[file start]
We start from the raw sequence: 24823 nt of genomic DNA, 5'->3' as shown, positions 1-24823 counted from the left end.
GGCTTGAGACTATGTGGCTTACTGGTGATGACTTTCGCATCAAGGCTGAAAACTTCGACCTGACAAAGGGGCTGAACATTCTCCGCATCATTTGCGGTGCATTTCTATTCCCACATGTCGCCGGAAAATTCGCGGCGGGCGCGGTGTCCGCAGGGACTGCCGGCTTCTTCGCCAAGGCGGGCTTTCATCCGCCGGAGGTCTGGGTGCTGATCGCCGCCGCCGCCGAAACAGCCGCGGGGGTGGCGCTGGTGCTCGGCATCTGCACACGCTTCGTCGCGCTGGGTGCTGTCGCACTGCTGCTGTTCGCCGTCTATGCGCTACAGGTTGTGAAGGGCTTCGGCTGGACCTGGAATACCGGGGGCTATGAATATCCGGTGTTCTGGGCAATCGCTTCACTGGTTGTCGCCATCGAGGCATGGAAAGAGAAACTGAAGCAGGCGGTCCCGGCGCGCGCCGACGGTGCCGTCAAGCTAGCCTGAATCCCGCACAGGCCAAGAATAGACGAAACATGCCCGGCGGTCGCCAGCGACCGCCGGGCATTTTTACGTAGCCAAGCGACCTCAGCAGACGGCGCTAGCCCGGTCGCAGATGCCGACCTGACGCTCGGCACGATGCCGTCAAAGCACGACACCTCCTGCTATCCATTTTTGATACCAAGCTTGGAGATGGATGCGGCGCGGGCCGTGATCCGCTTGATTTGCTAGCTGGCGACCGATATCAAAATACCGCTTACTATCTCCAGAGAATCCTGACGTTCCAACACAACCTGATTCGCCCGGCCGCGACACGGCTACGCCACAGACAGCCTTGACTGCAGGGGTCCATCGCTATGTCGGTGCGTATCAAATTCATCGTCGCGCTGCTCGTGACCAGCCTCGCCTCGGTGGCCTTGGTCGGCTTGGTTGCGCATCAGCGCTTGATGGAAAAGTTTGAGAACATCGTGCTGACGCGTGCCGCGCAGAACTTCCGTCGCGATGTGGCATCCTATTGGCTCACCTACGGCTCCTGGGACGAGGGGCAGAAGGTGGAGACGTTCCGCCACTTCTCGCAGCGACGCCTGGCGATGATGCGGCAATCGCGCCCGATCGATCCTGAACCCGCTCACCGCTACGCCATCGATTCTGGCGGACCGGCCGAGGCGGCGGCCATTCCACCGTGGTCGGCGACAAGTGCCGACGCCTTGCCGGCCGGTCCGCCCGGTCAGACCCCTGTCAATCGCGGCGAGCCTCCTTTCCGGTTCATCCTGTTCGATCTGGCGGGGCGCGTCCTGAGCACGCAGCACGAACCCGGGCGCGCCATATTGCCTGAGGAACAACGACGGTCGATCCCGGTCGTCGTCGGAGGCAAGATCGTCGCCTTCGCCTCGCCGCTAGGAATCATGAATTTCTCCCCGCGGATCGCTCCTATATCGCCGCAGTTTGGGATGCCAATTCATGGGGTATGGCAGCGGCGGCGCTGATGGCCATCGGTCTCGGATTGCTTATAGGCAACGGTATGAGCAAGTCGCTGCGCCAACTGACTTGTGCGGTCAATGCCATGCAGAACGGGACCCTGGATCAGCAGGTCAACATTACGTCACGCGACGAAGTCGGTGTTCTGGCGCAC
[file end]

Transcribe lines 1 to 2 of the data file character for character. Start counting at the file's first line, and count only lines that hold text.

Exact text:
We start from the raw sequence: 24823 nt of genomic DNA, 5'->3' as shown, positions 1-24823 counted from the left end.
GGCTTGAGACTATGTGGCTTACTGGTGATGACTTTCGCATCAAGGCTGAAAACTTCGACCTGACAAAGGGGCTGAACATTCTCCGCATCATTTGCGGTGCATTTCTATTCCCACATGTCGCCGGAAAATTCGCGGCGGGCGCGGTGTCCGCAGGGACTGCCGGCTTCTTCGCCAAGGCGGGCTTTCATCCGCCGGAGGTCTGGGTGCTGATCGCCGCCGCCGCCGAAACAGCCGCGGGGGTGGCGCTGGTGCTCGGCATCTGCACACGCTTCGTCGCGCTGGGTGCTGTCGCACTGCTGCTGTTCGCCGTCTATGCGCTACAGGTTGTGAAGGGCTTCGGCTGGACCTGGAATACCGGGGGCTATGAATATCCGGTGTTCTGGGCAATCGCTTCACTGGTTGTCGCCATCGAGGCATGGAAAGAGAAACTGAAGCAGGCGGTCCCGGCGCGCGCCGACGGTGCCGTCAAGCTAGCCTGAATCCCGCACAGGCCAAGAATAGACGAAACATGCCCGGCGGTCGCCAGCGACCGCCGGGCATTTTTACGTAGCCAAGCGACCTCAGCAGACGGCGCTAGCCCGGTCGCAGATGCCGACCTGACGCTCGGCACGATGCCGTCAAAGCACGACACCTCCTGCTATCCATTTTTGATACCAAGCTTGGAGATGGATGCGGCGCGGGCCGTGATCCGCTTGATTTGCTAGCTGGCGACCGATATCAAAATACCGCTTACTATCTCCAGAGAATCCTGACGTTCCAACACAACCTGATTCGCCCGGCCGCGACACGGCTACGCCACAGACAGCCTTGACTGCAGGGGTCCATCGCTATGTCGGTGCGTATCAAATTCATCGTCGCGCTGCTCGTGACCAGCCTCGCCTCGGTGGCCTTGGTCGGCTTGGTTGCGCATCAGCGCTTGATGGAAAAGTTTGAGAACATCGTGCTGACGCGTGCCGCGCAGAACTTCCGTCGCGATGTGGCATCCTATTGGCTCACCTACGGCTCCTGGGACGAGGGGCAGAAGGTGGAGACGTTCCGCCACTTCTCGCAGCGACGCCTGGCGATGATGCGGCAATCGCGCCCGATCGATCCTGAACCCGCTCACCGCTACGCCATCGATTCTGGCGGACCGGCCGAGGCGGCGGCCATTCCACCGTGGTCGGCGACAAGTGCCGACGCCTTGCCGGCCGGTCCGCCCGGTCAGACCCCTGTCAATCGCGGCGAGCCTCCTTTCCGGTTCATCCTGTTCGATCTGGCGGGGCGCGTCCTGAGCACGCAGCACGAACCCGGGCGCGCCATATTGCCTGAGGAACAACGACGGTCGATCCCGGTCGTCGTCGGAGGCAAGATCGTCGCCTTCGCCTCGCCGCTAGGAATCATGAATTTCTCCCCGCGGATCGCTCCTATATCGCCGCAGTTTGGGATGCCAATTCATGGGGTATGGCAGCGGCGGCGCTGATGGCCATCGGTCTCGGATTGCTTATAGGCAACGGTATGAGCAAGTCGCTGCGCCAACTGACTTGTGCGGTCAATGCCATGCAGAACGGGACCCTGGATCAGCAGGTCAACATTACGTCACGCGACGAAGTCGGTGTTCTGGCGCAC